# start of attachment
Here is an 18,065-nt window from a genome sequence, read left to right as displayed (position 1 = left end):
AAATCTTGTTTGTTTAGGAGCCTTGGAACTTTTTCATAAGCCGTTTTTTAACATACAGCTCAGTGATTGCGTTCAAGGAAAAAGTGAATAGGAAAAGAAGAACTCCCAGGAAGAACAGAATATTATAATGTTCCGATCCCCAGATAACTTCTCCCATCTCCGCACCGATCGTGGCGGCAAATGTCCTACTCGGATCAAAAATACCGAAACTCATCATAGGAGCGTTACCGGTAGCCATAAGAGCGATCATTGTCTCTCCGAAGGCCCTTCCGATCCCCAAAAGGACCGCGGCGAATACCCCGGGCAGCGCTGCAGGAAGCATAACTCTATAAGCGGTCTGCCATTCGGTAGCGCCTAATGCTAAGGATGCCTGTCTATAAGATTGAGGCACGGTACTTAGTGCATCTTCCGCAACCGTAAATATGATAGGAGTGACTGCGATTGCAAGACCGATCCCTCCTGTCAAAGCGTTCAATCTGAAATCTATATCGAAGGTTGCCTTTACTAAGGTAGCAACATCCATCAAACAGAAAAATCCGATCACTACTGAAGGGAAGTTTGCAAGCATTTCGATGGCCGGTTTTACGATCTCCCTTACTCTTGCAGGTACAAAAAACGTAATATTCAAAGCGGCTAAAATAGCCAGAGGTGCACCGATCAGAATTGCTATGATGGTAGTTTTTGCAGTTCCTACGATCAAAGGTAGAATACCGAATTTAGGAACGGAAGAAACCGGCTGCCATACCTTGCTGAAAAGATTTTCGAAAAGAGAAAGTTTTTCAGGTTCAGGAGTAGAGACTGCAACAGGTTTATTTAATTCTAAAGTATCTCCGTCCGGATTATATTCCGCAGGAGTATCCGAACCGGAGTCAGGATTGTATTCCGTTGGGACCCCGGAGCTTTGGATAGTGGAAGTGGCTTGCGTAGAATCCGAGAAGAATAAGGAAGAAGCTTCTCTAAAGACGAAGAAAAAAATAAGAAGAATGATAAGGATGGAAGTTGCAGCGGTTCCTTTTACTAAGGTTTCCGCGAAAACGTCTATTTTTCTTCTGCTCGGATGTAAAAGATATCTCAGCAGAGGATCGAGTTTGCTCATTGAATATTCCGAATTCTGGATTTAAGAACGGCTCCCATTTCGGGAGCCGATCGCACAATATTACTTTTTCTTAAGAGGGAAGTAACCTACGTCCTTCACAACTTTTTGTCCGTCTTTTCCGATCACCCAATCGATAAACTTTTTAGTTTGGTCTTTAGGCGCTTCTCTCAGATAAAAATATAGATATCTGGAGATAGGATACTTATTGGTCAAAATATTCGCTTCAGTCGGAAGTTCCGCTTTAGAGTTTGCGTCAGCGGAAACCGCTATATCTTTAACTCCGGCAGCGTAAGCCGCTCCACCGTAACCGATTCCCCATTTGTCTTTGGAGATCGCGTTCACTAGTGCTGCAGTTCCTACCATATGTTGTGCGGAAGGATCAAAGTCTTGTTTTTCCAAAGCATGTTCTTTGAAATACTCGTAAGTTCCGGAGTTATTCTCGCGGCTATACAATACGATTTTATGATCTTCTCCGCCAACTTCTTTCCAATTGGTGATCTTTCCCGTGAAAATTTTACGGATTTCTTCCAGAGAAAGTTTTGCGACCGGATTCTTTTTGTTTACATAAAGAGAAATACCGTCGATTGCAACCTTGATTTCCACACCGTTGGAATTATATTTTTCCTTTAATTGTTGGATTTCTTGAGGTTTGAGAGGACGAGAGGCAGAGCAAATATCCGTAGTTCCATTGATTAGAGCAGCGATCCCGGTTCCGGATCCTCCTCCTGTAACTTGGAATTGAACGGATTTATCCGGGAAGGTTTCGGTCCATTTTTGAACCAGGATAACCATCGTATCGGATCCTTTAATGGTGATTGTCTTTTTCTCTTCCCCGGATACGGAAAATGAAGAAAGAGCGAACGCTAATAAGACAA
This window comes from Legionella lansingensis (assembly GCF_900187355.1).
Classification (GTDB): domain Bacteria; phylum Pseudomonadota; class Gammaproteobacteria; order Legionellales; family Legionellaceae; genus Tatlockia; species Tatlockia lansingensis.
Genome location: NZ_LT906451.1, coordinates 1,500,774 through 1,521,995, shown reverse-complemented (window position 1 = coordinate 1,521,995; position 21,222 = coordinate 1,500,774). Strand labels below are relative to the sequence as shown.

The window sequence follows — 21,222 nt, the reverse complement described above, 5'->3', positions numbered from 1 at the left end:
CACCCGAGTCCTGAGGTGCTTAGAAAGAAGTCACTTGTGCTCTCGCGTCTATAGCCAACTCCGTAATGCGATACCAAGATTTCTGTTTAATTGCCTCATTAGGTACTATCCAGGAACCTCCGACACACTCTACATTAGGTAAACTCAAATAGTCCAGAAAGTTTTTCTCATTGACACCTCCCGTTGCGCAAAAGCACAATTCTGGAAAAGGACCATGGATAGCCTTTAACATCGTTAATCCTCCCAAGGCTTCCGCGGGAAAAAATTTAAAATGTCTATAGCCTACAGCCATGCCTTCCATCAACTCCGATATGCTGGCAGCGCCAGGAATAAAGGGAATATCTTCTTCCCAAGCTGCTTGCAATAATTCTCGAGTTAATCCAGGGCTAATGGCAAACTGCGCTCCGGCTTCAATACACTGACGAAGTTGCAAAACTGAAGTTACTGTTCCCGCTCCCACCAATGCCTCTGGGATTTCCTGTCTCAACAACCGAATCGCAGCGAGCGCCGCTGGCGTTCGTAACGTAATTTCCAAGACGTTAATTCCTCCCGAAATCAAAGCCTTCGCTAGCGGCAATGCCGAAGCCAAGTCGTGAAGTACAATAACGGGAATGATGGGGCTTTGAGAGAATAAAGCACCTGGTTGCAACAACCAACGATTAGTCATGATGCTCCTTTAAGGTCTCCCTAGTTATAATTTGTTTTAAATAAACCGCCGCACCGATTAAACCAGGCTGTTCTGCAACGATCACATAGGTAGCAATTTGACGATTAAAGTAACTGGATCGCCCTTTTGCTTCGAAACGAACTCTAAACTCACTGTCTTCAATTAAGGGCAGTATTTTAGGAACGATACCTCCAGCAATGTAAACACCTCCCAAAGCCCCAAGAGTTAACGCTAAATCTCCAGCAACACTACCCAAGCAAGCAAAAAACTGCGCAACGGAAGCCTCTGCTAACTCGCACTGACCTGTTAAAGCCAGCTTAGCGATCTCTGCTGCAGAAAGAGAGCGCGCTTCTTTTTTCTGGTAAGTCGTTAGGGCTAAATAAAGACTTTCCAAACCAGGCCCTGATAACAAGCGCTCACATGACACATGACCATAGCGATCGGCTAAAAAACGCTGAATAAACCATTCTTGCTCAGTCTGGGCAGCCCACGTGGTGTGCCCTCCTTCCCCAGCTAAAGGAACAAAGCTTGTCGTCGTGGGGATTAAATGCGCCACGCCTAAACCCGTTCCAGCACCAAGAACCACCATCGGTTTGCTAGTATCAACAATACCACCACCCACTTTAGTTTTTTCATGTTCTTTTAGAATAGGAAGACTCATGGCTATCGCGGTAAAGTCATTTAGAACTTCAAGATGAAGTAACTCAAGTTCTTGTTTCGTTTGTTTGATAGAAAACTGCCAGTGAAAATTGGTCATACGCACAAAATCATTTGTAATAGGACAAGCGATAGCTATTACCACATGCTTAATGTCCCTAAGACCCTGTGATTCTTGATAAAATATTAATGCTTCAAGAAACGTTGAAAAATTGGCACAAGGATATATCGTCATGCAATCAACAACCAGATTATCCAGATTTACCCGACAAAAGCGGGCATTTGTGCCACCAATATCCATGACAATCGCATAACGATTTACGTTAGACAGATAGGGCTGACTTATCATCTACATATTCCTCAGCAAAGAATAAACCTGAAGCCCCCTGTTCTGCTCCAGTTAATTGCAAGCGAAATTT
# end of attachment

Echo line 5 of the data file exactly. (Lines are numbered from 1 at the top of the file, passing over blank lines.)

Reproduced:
Genome location: NZ_LT906451.1, coordinates 1,500,774 through 1,521,995, shown reverse-complemented (window position 1 = coordinate 1,521,995; position 21,222 = coordinate 1,500,774). Strand labels below are relative to the sequence as shown.